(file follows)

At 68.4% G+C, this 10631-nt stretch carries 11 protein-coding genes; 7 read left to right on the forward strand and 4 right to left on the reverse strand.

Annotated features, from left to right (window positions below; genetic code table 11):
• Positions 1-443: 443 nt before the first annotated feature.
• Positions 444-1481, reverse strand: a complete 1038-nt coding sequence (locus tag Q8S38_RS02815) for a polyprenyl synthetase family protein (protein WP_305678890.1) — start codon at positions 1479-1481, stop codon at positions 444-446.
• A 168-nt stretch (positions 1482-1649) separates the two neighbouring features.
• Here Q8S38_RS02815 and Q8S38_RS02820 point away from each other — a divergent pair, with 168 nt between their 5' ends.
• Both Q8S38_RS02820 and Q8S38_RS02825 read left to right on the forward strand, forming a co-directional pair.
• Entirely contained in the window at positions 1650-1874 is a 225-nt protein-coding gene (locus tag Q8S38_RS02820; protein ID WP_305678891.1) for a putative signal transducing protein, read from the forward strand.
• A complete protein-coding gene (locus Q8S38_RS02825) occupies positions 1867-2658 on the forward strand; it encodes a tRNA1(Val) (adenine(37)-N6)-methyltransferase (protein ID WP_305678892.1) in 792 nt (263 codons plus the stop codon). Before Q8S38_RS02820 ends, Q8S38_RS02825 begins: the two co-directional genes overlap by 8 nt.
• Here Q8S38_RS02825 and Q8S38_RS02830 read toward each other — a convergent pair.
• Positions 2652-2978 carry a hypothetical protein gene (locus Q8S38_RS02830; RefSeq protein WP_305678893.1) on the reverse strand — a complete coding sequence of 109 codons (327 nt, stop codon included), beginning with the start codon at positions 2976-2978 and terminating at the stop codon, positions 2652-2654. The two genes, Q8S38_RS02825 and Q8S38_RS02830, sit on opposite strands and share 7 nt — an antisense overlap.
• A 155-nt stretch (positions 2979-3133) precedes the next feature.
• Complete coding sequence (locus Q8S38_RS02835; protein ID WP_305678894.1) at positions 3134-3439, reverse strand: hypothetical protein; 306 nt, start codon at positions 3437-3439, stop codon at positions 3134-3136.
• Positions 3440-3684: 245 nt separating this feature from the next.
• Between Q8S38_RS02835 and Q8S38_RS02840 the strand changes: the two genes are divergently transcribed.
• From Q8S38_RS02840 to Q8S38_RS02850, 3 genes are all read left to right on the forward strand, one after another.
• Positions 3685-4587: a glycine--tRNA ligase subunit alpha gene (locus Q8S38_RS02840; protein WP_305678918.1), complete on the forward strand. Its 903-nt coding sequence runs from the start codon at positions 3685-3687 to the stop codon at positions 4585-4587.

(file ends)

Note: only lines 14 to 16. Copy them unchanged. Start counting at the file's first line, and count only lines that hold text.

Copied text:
• Positions 3440-3684: 245 nt separating this feature from the next.
• Between Q8S38_RS02835 and Q8S38_RS02840 the strand changes: the two genes are divergently transcribed.
• From Q8S38_RS02840 to Q8S38_RS02850, 3 genes are all read left to right on the forward strand, one after another.